President Trump has made a lot of promises about actions that his administration is taking to fight the coronavirus pandemic.
Not all of them have been exactly on the mark — and some have yet to pay off as advertised.
Naval hospital ships
The president announced on Wednesday that the Navy would dispatch its two hospital ships, the USNS Comfort and the USNS Mercy, to help treat patients and free up land-based hospitals for coronavirus patients.
"So those two ships are being prepared to go, and they can be launched over the next week or so," Trump said, calling the ships in "tip-top shape."
Well, not so much.
The Navy said that the Comfort was actually undergoing repairs in Norfolk, Va., and it would be weeks before it would be ready to sail to New York. And the Mercy, based in San Diego, would take several days before it was staffed with doctors and nurses and be ready for deployment somewhere on the West Coast.
Although the deployments may still go ahead, the ships likely won't sail right away.
FDA drug approval
On Thursday, Trump touted that the Food and Drug Administration had "approved" use of an anti-malaria drug called chloroquine to treat patients afflicted with the coronavirus.
The president sounded excited.
"We're going to be able to make that drug available almost immediately," Trump said, calling it "a tremendous breakthrough" and a potential "game-changer."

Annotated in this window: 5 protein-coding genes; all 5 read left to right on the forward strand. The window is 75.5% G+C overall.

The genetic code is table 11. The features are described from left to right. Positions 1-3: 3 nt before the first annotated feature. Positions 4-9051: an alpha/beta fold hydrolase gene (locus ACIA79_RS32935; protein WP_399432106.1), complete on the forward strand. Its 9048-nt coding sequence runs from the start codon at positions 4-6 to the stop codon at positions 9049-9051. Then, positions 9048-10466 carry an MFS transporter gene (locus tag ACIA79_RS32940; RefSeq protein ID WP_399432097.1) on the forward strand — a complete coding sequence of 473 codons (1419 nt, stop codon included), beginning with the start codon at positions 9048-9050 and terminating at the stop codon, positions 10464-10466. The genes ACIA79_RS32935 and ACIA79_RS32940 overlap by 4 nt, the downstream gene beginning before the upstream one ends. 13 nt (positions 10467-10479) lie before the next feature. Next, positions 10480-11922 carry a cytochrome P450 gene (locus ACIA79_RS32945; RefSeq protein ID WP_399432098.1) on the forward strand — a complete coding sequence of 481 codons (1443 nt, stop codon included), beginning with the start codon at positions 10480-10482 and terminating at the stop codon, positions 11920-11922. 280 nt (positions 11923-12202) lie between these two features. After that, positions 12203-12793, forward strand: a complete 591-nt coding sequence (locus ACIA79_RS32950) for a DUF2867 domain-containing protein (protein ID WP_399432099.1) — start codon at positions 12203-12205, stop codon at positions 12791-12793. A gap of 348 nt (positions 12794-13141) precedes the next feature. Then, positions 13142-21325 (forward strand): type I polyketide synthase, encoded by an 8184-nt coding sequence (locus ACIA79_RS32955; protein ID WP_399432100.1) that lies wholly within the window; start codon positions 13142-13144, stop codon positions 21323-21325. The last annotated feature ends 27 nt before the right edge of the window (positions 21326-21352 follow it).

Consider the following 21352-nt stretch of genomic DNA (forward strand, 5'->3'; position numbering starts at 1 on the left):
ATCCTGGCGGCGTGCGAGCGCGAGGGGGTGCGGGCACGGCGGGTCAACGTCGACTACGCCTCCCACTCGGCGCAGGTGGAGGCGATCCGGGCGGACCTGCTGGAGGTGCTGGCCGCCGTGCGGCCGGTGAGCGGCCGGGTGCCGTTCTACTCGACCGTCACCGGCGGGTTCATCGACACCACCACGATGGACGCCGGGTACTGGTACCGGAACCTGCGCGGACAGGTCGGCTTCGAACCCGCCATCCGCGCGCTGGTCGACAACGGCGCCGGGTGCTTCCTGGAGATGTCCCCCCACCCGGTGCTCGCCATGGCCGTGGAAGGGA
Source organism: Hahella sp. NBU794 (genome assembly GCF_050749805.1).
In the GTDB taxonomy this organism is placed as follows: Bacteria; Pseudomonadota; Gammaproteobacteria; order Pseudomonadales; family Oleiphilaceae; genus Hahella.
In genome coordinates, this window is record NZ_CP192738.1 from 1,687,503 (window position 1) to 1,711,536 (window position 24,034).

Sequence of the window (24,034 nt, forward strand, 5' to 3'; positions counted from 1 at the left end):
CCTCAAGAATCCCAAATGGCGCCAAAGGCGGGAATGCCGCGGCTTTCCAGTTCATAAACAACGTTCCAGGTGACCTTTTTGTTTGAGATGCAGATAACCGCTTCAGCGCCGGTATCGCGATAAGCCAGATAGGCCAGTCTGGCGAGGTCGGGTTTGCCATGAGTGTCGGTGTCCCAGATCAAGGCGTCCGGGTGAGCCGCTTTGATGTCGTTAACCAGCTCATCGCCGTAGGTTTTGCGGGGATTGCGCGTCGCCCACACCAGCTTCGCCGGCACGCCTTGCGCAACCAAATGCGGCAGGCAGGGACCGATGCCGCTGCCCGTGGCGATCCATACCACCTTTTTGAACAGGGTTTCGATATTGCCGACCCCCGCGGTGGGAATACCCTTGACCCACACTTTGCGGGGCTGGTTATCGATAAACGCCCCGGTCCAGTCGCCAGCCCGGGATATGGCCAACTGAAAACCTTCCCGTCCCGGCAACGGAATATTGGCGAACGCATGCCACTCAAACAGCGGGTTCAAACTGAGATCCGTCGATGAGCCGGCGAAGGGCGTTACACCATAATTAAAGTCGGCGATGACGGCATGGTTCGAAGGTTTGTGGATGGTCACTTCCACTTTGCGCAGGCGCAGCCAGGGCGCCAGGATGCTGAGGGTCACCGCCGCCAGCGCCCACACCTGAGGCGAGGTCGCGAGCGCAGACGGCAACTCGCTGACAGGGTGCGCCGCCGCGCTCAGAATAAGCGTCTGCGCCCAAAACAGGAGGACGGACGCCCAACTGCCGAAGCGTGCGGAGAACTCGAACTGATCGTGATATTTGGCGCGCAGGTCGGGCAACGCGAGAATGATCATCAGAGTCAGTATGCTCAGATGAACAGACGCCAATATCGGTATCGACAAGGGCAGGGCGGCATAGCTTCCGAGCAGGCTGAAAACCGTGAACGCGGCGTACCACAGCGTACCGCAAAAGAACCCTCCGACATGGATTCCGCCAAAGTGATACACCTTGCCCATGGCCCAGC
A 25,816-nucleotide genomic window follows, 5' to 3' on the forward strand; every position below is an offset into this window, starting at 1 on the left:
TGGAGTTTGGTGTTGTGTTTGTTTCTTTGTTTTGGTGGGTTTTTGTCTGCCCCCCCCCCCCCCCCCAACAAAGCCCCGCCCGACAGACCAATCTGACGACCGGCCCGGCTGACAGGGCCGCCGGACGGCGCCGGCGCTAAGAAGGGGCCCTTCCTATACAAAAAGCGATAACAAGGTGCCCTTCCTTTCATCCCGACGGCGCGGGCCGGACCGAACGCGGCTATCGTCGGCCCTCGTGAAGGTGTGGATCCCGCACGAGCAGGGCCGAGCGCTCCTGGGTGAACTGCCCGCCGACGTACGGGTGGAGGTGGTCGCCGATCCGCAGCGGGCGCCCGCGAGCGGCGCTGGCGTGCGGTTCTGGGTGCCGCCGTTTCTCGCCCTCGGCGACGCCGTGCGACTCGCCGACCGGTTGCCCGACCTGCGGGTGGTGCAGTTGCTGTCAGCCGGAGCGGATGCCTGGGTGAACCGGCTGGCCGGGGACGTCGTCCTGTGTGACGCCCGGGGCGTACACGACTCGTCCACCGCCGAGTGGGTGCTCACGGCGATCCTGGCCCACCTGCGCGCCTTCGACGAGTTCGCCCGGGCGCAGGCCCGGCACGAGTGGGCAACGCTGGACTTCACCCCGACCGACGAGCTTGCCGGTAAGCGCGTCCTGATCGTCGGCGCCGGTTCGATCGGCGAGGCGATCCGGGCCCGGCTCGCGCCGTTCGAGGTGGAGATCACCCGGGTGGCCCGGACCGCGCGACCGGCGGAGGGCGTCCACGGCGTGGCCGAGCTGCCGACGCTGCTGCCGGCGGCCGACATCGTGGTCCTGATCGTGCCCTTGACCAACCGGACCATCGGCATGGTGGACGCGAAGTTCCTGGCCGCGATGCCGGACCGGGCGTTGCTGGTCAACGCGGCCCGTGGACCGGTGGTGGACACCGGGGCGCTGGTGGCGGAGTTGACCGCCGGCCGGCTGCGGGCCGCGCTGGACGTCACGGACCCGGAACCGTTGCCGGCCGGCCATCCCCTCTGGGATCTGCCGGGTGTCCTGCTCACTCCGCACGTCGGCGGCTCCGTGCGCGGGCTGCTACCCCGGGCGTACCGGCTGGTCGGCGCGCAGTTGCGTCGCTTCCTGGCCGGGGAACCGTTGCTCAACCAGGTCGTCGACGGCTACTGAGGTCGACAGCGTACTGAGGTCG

But FDA commissioner Stephen Hahn tried to tamp down Trump's enthusiasm, saying that "a large, pragmatic clinical trial" would be needed first to determine the drug's usefulness before making it available to coronavirus patients.
Hahn said he couldn't "speculate about a timeline" for the drug's availability.
Trump's enthusiasm for hydroxychloroquine spilled into another press conference on Friday, when he again described it as a potential wonder drug.
And again, a public health official — this time, Dr. Anthony Fauci, a top immunologist on the White House's response team — tried to rein in the optimism by echoing the need for clinical proof that it would make a difference.
On Thursday, Trump said another drug, Remdesivir, had "also been approved, or very close to approved" by the FDA for treating patients coronavirus. In fact, that drug is undergoing a clinical trial and is months away from being ready for use.
Last Friday, Trump said at a Rose Garden news conference that Google has 1,700 engineers developing a new website that would help Americans determine whether they should seek testing for the coronavirus.
The president sought to cast his own project as a triumph compared with the initial failure of President Barack Obama to roll out a website as part of the changes to the health care market enacted in 2009.
"Google is helping to develop a website," Trump said. "It's going to be very quickly done — unlike websites of the past — to determine whether a test is warranted and to facilitate testing at a nearby convenient location."
Within hours, Google attempted to clarify the president's comments. It said an affiliated company, Verily, was working on the project but on a limited scale only for people in the San Francisco area.